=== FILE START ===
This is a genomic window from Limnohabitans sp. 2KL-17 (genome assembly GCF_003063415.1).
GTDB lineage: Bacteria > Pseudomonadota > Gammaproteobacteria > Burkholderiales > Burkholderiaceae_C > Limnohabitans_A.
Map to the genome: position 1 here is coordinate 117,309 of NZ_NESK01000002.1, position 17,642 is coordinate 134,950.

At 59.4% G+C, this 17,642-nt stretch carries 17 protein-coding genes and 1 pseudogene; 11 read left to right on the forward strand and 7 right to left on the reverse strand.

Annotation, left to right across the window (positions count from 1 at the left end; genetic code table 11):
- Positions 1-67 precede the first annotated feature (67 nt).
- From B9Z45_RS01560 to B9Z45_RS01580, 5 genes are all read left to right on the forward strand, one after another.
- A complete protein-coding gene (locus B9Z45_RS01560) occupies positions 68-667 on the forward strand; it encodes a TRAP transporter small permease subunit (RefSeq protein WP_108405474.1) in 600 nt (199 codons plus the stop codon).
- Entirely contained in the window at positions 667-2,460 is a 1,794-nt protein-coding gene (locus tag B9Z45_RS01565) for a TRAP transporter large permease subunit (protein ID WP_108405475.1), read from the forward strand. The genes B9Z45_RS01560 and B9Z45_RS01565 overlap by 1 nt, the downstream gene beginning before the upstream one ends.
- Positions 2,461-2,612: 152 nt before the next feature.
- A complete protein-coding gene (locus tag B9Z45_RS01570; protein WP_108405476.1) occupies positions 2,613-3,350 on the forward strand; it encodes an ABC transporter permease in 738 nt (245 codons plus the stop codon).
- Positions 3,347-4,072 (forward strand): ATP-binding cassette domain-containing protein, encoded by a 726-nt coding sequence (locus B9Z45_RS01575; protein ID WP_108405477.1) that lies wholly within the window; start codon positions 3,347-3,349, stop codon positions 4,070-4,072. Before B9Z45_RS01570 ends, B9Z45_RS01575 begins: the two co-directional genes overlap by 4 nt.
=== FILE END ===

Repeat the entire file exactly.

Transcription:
This is a genomic window from Limnohabitans sp. 2KL-17 (genome assembly GCF_003063415.1).
GTDB lineage: Bacteria > Pseudomonadota > Gammaproteobacteria > Burkholderiales > Burkholderiaceae_C > Limnohabitans_A.
Map to the genome: position 1 here is coordinate 117,309 of NZ_NESK01000002.1, position 17,642 is coordinate 134,950.

At 59.4% G+C, this 17,642-nt stretch carries 17 protein-coding genes and 1 pseudogene; 11 read left to right on the forward strand and 7 right to left on the reverse strand.

Annotation, left to right across the window (positions count from 1 at the left end; genetic code table 11):
- Positions 1-67 precede the first annotated feature (67 nt).
- From B9Z45_RS01560 to B9Z45_RS01580, 5 genes are all read left to right on the forward strand, one after another.
- A complete protein-coding gene (locus B9Z45_RS01560) occupies positions 68-667 on the forward strand; it encodes a TRAP transporter small permease subunit (RefSeq protein WP_108405474.1) in 600 nt (199 codons plus the stop codon).
- Entirely contained in the window at positions 667-2,460 is a 1,794-nt protein-coding gene (locus tag B9Z45_RS01565) for a TRAP transporter large permease subunit (protein ID WP_108405475.1), read from the forward strand. The genes B9Z45_RS01560 and B9Z45_RS01565 overlap by 1 nt, the downstream gene beginning before the upstream one ends.
- Positions 2,461-2,612: 152 nt before the next feature.
- A complete protein-coding gene (locus tag B9Z45_RS01570; protein WP_108405476.1) occupies positions 2,613-3,350 on the forward strand; it encodes an ABC transporter permease in 738 nt (245 codons plus the stop codon).
- Positions 3,347-4,072 (forward strand): ATP-binding cassette domain-containing protein, encoded by a 726-nt coding sequence (locus B9Z45_RS01575; protein ID WP_108405477.1) that lies wholly within the window; start codon positions 3,347-3,349, stop codon positions 4,070-4,072. Before B9Z45_RS01570 ends, B9Z45_RS01575 begins: the two co-directional genes overlap by 4 nt.